Release Date: March 8, 2001
BUFFALO, N.Y. -- You'd love to read a little Baudelaire in French or kick back with Polish writer Slavomir Mrozek's famous interrogative poem, "Ud Podrozy." Unfortunately, you can't tell a guy traversing forêts de symboles (forests of symbols) from a peck of przydro?ne je?yn (roadside boysenberries).
Help is here, or, to be absolutely accurate, here: http://wings.buffalo.edu/litgloss.
"LiTgloss" is an online project developed by faculty members in the University at Buffalo College of Arts and Sciences that gives the reader quick access to works of literary and cultural significance written in their original languages (as long as that language is not English) and helps him figure out what they say.
LiTgloss is not a simple translation tool, nor is it designed for linguistic neophytes. A working knowledge of a particular language is required in order to take advantage of the assistance offered -- but it sure speeds up a run-through of Catullus.
While reading a text in the LiTgloss collection, the reader can click on selected words he doesn't know and an English translation will appear in a little box on the screen. Additional information on the text, such as the author's biography or sound files, also are a click away. Each text is illustrated, as well.
The LiTgloss project was undertaken in 1999 by members of the UB Department of Modern Languages and Literatures. Organizers say it has benefited greatly from contributions made by members of the university community outside that department, notably members of the departments of Classics and Political Science, and the Office of the Dean of the College of Arts and Sciences.
The goal of the project, says Maureen Jameson, Ph.D., professor of French language and literature who spearheaded the project, is to make the texts more accessible by providing the reader with semantic and syntactical help.
"We wanted to give language students the assistance they need to maintain their concentration and train of thought while reading," Jameson says.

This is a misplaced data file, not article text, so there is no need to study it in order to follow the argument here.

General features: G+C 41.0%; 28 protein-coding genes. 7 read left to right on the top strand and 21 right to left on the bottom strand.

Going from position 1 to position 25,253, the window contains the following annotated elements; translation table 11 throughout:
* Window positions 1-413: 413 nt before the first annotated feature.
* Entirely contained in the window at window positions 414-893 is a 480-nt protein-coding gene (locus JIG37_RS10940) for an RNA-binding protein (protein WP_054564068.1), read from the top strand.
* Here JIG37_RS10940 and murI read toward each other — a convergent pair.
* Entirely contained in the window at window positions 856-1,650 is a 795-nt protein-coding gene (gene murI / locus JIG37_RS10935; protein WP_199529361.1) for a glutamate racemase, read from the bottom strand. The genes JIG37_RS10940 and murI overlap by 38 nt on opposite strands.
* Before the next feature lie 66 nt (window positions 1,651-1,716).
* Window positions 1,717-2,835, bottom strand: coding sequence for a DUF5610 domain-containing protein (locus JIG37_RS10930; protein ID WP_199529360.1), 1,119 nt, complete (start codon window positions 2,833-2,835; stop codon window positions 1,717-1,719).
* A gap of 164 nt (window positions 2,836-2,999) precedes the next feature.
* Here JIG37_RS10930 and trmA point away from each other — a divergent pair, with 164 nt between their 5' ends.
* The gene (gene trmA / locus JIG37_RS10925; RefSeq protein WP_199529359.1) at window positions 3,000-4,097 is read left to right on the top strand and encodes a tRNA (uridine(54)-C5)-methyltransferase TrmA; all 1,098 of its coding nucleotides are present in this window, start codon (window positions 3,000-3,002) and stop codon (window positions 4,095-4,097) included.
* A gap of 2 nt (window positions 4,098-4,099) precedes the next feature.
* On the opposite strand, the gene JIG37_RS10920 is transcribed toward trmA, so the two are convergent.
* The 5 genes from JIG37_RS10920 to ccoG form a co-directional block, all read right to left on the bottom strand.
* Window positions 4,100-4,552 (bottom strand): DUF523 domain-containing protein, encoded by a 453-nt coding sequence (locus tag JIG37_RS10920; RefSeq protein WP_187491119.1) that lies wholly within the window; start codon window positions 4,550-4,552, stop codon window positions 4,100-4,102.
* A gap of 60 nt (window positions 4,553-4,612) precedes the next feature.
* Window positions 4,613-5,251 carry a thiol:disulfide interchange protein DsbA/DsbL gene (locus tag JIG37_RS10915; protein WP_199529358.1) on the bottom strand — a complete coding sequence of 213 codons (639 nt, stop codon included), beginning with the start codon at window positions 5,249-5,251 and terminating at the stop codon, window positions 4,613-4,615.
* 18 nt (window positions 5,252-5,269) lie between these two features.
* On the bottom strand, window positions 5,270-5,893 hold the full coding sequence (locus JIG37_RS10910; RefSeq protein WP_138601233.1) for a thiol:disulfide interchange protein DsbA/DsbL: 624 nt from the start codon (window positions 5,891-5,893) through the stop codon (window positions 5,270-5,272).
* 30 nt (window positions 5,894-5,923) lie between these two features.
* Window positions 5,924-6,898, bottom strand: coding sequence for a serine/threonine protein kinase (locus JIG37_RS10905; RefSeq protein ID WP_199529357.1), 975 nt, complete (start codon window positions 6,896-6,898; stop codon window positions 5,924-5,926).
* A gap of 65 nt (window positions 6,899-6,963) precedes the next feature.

"It seems likely that if they enjoy reading a text in its original language, they might be encouraged to continue their study of the language and culture. The texts included are of literary, cultural or historical interest to speakers of English. They're likely, we think, to be better appreciated if read in the original language," she notes.
The menu page of the LiTgloss site is linked to individual works in Dutch, French, German, Greek, Italian, Japanese, Polish, Latin and Spanish. When a reader selects a work, it appears on screen. The linguistically challenged reader can prompt the appearance of an annotation by pointing the cursor to a difficult word or phrase and clicking the mouse.
The annotations offer the semantic and syntactic explanations, plus grammar and vocabulary cues that help relatively fluent readers move through the text quickly without the constant interruption and distraction of constant reference to grammar books and glossaries.
As soon as the mouse moves off of a word, the annotation disappears. If a reader seeks annotations for several words the editor has not chosen to explain, he may suggest further annotations by linking to the site's evaluation page.
In some cases, an accompanying sound program offers pronunciations in the original tongue, further clarifying the text and helping readers to appreciate more fully the music of the specific language.
Jameson says the ideological foundation for the project is the conviction that American students of foreign languages should have the opportunity to read important and complex texts written in the languages they are learning.
"We hope to encourage further study of the language by offering a glimpse of the intellectual wealth to which fluency would give them access," she says. "We also want to help American students appreciate the interesting complexity and sophistication of other cultures.
"It is difficult to achieve this mission via traditional language pedagogy, yet it is important that these cultures not be permanently relegated to the fringes of the folkloric, quaint or exotic," she says. "LiTgloss is designed to promote a more meaningful engagement with important literary works."
So far, the site includes 39 discrete works of literature, but Jameson says it will remain a work-in-progress.
"We will happily accept contributions of texts with substantive intellectual, artistic, historical and cultural value," she says, "and also suggestions for technical/design improvements are welcome, especially if they come with specific coding suggestions."
Patricia Donovan has retired from University Communications. To contact UB's media relations staff, call 716-645-6969 or visit our list of current university media contacts. Sorry for the inconvenience.